Special message from Tim Hitchens, British ambassador to Japan
I am delighted to send a message to the readers of BCCJ ACUMEN on the occasion of Her Majesty The Queen’s 88th birthday—known as beiju in Japanese and considered a particularly lucky anniversary.
Every year, we receive many kind messages from all over Japan that show the great warmth and affection in which the Japanese people hold the British Royal Family, be they Her Majesty, or baby Prince George. This sentiment reflects the deep and abiding relationship between the UK and Japan.
Because the bilateral ties go back so far and are so deep, there are few years without some significant milestone. Last year marked 400 years since the beginning of formal and trading relations.
A letter from Tokugawa Ieyasu to King James I of England and VI of Scotland, giving permission for British people to live and trade in Japan, can be found at the Bodleian Library in Oxford.
But this is a partnership for the twenty-first century, not the seventeenth. The ties between the UK and Japan are stronger—and our priorities more closely aligned—than they have been for many years.
These priorities rest on the joint values and principles laid out by our prime ministers in London last month: the rule of law, the settlement of disputes by negotiation, transparency, human rights and global responsibility.
Those are the serious aspects of our partnership. In keeping with a birthday theme, there are shared pleasures, too. One aspect of modern British life remains relatively unknown in Japan—the dramatic changes that have been taking place over the last decade in the world of British food and drink.
A growing wave of interest among UK consumers in the food and drink they eat, cook and buy has led to the formation of a burgeoning industry that prides itself on quality products, served as part of an experience to be savoured.
The UK is now home to more than 150 Michelin-starred restaurants, overseen by a new breed of British chefs—whose recipes are served around the world—and a new generation of gastropubs serving affordable, yet quality food and drink.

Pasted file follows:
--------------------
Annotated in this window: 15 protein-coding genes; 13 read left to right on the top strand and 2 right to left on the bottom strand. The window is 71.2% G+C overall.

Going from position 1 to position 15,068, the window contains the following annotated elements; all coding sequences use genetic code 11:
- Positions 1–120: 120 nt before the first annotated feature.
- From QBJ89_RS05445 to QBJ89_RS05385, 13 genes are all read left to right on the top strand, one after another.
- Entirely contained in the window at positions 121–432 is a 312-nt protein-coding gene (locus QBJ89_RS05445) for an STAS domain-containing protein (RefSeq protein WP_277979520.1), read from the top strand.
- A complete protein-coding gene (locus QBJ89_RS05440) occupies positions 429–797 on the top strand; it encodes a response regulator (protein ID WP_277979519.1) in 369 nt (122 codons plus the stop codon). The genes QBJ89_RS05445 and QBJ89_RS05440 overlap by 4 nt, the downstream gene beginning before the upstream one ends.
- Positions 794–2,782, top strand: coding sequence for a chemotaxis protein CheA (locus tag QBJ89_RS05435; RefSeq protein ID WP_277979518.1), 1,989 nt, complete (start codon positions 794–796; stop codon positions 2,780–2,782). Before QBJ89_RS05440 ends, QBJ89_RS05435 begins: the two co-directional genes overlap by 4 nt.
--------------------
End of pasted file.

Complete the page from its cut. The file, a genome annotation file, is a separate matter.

Market research has revealed that many Japanese consumers have no clear image in their minds of what British food and drink really entails. Many more have not tried it themselves—instead relying on outdated assumptions from the 1970s.
So, we have teamed up with partners from the private sector to introduce contemporary British food and drink to Japan.
The “Food is GREAT: A Taste of Britain” campaign started last year, and has been encouraging food enthusiasts to try top, modern British recipes. It aims to forge the business links that will make more British food and drink products available on the shelves and tables of Japanese supermarkets and restaurants.
But the campaign is also about getting more Japanese to travel to the different parts of the United Kingdom to enjoy the real British food experience for themselves.
The Queen’s birthday party celebrations in Japan this year showcased the gastronomic delights of modern Britain.
Even if you were not at the embassy event in Tokyo, we want everyone across Japan still to be able to enjoy this opportunity.
From 1 July to 31 August, the ABC Cooking Studio in Tokyo Midtown will be running a special cooking class using the Queen’s birthday party menu.
In addition, we are proud to announce that Rakuten Ichiba has launched a dedicated page where you not only can find special Queen’s birthday party menu recipes, but also purchase the leading British products and ingredients right here in Japan.
Don’t forget that more of the recipes featured in the “Food is GREAT: A Taste of Britain” campaign are available on a special “Embassy’s Kitchen” page on cookpad.com.
So please, raise a glass (perhaps of award-winning English sparkling wine!) and join me, in celebrating Her Majesty’s 88th birthday and the enduring ties between the UK and Japan.
Long may she reign, and may the rain fall elsewhere during our celebration.